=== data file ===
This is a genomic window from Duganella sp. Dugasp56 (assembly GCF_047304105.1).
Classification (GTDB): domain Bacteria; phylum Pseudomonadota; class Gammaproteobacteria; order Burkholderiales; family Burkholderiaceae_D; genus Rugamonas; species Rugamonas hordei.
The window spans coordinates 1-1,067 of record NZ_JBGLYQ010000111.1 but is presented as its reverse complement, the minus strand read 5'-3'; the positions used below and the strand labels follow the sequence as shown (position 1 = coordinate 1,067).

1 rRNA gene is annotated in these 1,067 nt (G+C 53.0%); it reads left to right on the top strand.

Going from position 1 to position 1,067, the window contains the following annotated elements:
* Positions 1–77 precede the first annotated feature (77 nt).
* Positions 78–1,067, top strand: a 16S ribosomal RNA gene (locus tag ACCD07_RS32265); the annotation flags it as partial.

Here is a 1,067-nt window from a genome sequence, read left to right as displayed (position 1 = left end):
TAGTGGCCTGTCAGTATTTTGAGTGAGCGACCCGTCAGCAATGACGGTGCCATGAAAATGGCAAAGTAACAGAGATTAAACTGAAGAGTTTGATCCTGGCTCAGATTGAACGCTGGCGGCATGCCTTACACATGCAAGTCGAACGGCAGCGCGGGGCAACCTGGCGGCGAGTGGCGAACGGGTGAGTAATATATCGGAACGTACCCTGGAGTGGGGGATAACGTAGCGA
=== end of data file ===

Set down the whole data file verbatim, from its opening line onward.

This is a genomic window from Duganella sp. Dugasp56 (assembly GCF_047304105.1).
Classification (GTDB): domain Bacteria; phylum Pseudomonadota; class Gammaproteobacteria; order Burkholderiales; family Burkholderiaceae_D; genus Rugamonas; species Rugamonas hordei.
The window spans coordinates 1-1,067 of record NZ_JBGLYQ010000111.1 but is presented as its reverse complement, the minus strand read 5'-3'; the positions used below and the strand labels follow the sequence as shown (position 1 = coordinate 1,067).

1 rRNA gene is annotated in these 1,067 nt (G+C 53.0%); it reads left to right on the top strand.

Going from position 1 to position 1,067, the window contains the following annotated elements:
* Positions 1–77 precede the first annotated feature (77 nt).
* Positions 78–1,067, top strand: a 16S ribosomal RNA gene (locus tag ACCD07_RS32265); the annotation flags it as partial.

Here is a 1,067-nt window from a genome sequence, read left to right as displayed (position 1 = left end):
TAGTGGCCTGTCAGTATTTTGAGTGAGCGACCCGTCAGCAATGACGGTGCCATGAAAATGGCAAAGTAACAGAGATTAAACTGAAGAGTTTGATCCTGGCTCAGATTGAACGCTGGCGGCATGCCTTACACATGCAAGTCGAACGGCAGCGCGGGGCAACCTGGCGGCGAGTGGCGAACGGGTGAGTAATATATCGGAACGTACCCTGGAGTGGGGGATAACGTAGCGA